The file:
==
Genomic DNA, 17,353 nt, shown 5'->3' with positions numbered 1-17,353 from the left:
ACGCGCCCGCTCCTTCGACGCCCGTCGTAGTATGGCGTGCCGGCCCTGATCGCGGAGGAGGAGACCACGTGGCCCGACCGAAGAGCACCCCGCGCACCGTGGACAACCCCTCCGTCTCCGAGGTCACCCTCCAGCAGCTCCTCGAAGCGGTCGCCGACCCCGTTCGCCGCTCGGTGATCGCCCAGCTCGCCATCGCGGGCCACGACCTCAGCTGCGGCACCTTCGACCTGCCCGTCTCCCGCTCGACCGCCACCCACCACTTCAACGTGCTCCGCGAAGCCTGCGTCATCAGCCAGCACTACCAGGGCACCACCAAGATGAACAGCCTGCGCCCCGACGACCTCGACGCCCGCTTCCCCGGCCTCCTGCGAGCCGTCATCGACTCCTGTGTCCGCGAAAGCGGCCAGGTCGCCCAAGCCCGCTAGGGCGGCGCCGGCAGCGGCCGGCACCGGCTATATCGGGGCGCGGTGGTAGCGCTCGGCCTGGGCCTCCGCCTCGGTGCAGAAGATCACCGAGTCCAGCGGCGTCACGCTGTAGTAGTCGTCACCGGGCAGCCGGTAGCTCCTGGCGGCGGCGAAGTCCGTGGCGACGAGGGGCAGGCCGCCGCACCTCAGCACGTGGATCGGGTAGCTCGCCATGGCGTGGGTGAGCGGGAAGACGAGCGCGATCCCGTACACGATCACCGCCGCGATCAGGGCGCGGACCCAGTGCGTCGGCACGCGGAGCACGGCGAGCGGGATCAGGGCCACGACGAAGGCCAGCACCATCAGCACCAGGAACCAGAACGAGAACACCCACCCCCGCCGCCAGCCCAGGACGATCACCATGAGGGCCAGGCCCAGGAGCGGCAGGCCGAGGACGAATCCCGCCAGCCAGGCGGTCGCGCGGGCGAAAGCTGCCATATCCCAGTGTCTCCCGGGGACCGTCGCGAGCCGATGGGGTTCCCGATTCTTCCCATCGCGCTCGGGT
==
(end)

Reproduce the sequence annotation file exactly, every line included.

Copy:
Genomic DNA, 17,353 nt, shown 5'->3' with positions numbered 1-17,353 from the left:
ACGCGCCCGCTCCTTCGACGCCCGTCGTAGTATGGCGTGCCGGCCCTGATCGCGGAGGAGGAGACCACGTGGCCCGACCGAAGAGCACCCCGCGCACCGTGGACAACCCCTCCGTCTCCGAGGTCACCCTCCAGCAGCTCCTCGAAGCGGTCGCCGACCCCGTTCGCCGCTCGGTGATCGCCCAGCTCGCCATCGCGGGCCACGACCTCAGCTGCGGCACCTTCGACCTGCCCGTCTCCCGCTCGACCGCCACCCACCACTTCAACGTGCTCCGCGAAGCCTGCGTCATCAGCCAGCACTACCAGGGCACCACCAAGATGAACAGCCTGCGCCCCGACGACCTCGACGCCCGCTTCCCCGGCCTCCTGCGAGCCGTCATCGACTCCTGTGTCCGCGAAAGCGGCCAGGTCGCCCAAGCCCGCTAGGGCGGCGCCGGCAGCGGCCGGCACCGGCTATATCGGGGCGCGGTGGTAGCGCTCGGCCTGGGCCTCCGCCTCGGTGCAGAAGATCACCGAGTCCAGCGGCGTCACGCTGTAGTAGTCGTCACCGGGCAGCCGGTAGCTCCTGGCGGCGGCGAAGTCCGTGGCGACGAGGGGCAGGCCGCCGCACCTCAGCACGTGGATCGGGTAGCTCGCCATGGCGTGGGTGAGCGGGAAGACGAGCGCGATCCCGTACACGATCACCGCCGCGATCAGGGCGCGGACCCAGTGCGTCGGCACGCGGAGCACGGCGAGCGGGATCAGGGCCACGACGAAGGCCAGCACCATCAGCACCAGGAACCAGAACGAGAACACCCACCCCCGCCGCCAGCCCAGGACGATCACCATGAGGGCCAGGCCCAGGAGCGGCAGGCCGAGGACGAATCCCGCCAGCCAGGCGGTCGCGCGGGCGAAAGCTGCCATATCCCAGTGTCTCCCGGGGACCGTCGCGAGCCGATGGGGTTCCCGATTCTTCCCATCGCGCTCGGGT